The road to therapy
My doctor put me on the waiting list for therapy in February 2019, as I was struggling with anxiety. A few months later, I was called to my local hospital and had a one-to-one meeting with a mental health nurse. She asked me about my situation and how I had been in the months since I was diagnosed. After she had a general idea of who I was and how I was feeling, she asked me if I felt I would benefit from counselling or cognitive behavioural therapy (CBT). She explained the fine difference is that counselling is centred a lot more on talking about how you feel, and CBT is more about coping strategies and dealing with negative thoughts.
I chose CBT because I knew that I just wanted to get better, and I wanted to learn to cope with my main symptom of anxiety, which was feeling sick. One of my main deciding factors was that I was starting at a new sixth form the following September, and I wanted to make a good impression on everyone and not feel so anxious about it.
Counselling is centred a lot more on talking about how you feel, and CBT is more about coping strategies and dealing with negative thoughts.
My first session
In April 2020, I received a phone call organising my first session, which was very scary, but I’d waited so long I think I was just ready to start.
In my first CBT session, my mum and I sat on a video call with my counsellor and talked about how I was feeling and the general plan for my sessions. I was told I could either have six or 12 sessions, once a week, but that this could be decided later on depending on my progress. The sessions were divided into three to focus on different issues, with an equal number of meetings in each. These were: social anxiety, health anxiety and my emetophobia. Personally, I really liked having this clear plan as I am a very organised person and I like knowing what to expect.
During the week, my therapist would email me some worksheets, then we’d complete them in the session. I also had homework to build on the strategies and techniques I’d learnt.
The weeks that followed flew by. All of my sessions were online through Skype. This was a challenge because it would’ve been nice to meet my therapist in person and be in a different environment, but I liked that I could be in my room with all of my possessions, which did calm me a lot. During the week, my therapist would email me some worksheets, then we’d complete them in the session. I also had homework to build on the strategies and techniques I’d learnt. Often, this was video-chatting with my friends, as this used to be a source of high anxiety for me, but as I did it more often I began to relax and get used to it, and now I can video-chat with friends or anyone without any problem.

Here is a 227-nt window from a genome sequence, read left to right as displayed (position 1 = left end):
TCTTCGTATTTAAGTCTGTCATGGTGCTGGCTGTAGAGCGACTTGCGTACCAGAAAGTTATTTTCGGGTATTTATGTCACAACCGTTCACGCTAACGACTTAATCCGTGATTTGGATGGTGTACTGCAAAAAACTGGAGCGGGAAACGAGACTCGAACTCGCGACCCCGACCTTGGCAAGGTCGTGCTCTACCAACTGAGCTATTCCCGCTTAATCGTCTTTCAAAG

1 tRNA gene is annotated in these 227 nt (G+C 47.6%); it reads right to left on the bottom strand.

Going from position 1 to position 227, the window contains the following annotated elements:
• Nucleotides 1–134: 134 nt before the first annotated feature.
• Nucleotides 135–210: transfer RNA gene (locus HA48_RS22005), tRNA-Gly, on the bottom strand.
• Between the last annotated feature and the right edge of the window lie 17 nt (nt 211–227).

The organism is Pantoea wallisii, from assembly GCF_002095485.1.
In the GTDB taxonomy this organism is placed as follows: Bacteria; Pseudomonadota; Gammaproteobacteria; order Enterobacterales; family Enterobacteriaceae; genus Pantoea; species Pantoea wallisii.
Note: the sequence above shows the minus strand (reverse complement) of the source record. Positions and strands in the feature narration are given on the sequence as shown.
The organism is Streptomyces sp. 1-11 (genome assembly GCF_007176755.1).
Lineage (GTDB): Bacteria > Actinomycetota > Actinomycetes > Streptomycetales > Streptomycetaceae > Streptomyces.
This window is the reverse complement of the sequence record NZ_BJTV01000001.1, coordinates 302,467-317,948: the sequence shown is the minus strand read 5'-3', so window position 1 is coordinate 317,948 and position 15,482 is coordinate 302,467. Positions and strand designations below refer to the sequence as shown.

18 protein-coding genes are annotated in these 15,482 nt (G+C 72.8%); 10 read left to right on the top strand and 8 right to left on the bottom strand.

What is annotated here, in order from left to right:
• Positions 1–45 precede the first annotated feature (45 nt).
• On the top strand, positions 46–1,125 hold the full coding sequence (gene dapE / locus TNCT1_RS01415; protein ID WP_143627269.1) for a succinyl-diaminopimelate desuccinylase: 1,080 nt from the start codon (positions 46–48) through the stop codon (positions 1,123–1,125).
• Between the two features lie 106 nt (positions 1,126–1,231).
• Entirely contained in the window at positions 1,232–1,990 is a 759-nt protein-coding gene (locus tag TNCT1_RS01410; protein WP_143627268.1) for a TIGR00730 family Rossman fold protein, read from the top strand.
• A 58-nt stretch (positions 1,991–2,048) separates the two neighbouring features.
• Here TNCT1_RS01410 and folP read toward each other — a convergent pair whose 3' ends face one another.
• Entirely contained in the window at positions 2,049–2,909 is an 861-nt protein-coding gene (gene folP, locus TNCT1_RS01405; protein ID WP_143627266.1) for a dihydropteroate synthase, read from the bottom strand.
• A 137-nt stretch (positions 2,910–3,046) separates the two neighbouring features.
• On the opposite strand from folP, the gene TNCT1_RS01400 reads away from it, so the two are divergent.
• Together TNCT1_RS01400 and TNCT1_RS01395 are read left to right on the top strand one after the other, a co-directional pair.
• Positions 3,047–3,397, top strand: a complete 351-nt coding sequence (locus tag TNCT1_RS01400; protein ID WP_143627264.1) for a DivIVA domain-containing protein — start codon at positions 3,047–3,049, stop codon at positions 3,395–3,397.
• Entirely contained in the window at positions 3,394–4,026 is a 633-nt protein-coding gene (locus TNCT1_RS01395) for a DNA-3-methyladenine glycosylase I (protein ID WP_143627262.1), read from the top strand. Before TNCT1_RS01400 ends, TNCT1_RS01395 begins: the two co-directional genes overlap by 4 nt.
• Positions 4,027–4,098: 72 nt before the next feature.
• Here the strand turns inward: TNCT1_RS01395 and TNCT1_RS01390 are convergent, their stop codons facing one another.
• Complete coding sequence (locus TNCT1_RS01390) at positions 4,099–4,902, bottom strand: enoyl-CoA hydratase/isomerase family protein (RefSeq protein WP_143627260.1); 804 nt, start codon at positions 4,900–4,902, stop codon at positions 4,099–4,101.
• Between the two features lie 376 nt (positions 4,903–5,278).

Why I'm glad I did CBT
Looking back, I’m very glad I did CBT because it encouraged me to do things that scared me in a good way - things that I wouldn’t have done if I hadn’t attended my sessions. I noticed behaviours, mindsets and thought patterns that were having a negative effect on my mental health, and I still use the techniques I learnt in CBT to cope with these.
I noticed behaviours, mindsets and thought patterns that were having a negative effect on my mental health, and I still use the techniques I learnt in CBT to cope with these.
The thing I found most helpful was breaking down behaviours into smaller parts and identifying those parts, because it gave me a better understanding of how my anxiety works and how to prevent behaviours that don’t help me in the long term.
For example, in difficult situations my therapist told me to identify the trigger for my anxiety, an avoidance behaviour I was doing, what thoughts I was having, what symptoms of anxiety I was experiencing, and what I did in response to these. This is a technique I still use sometimes.
The thing I found most helpful was breaking down behaviours into smaller parts and identifying those parts, because it gave me a better understanding of how my anxiety works.
I found it really helpful to keep a notebook that I dedicated only to CBT, so it wouldn’t be associated with anything else. Perhaps this is just because I am an organised person, but for each session I would take notes, often noting down a lesson or something my therapist said.
It also helped me to keep track of homework and to log things over the week. For example, if a high-anxiety situation had happened over the week, I found it helpful to write it down so I could identify my behaviours and thoughts to then talk about it with my therapist. Also, keeping a notebook, document on your laptop, or an app on your phone, means that you can look back over it when you feel you need it. I will sometimes look through my book to see how far I’ve come from my first session, and to remember any techniques that have helped me get better.
Where to get help
Supports people struggling with panic attacks, phobias, obsessive compulsive disorder (OCD) and other anxiety-related issues - and provides support and information for their carers.
Offers a specialist youth helpline for people aged 13-20. The opening hours are 3pm - 6pm, Monday - Friday; 6pm - 8pm, Thursdays and Saturdays.
Call 01952 680835 for a recorded breathing exercise to help you through a panic attack (available 24/7).
- Opening times:
- 10am - 10pm, 365 days a year
If you’re under 19 you can confidentially call, chat online or email about any problem big or small.
Can provide a BSL interpreter if you are deaf or hearing-impaired.
Hosts online message boards where you can share your experiences, have fun and get support from other young people in similar situations.
- Opening times: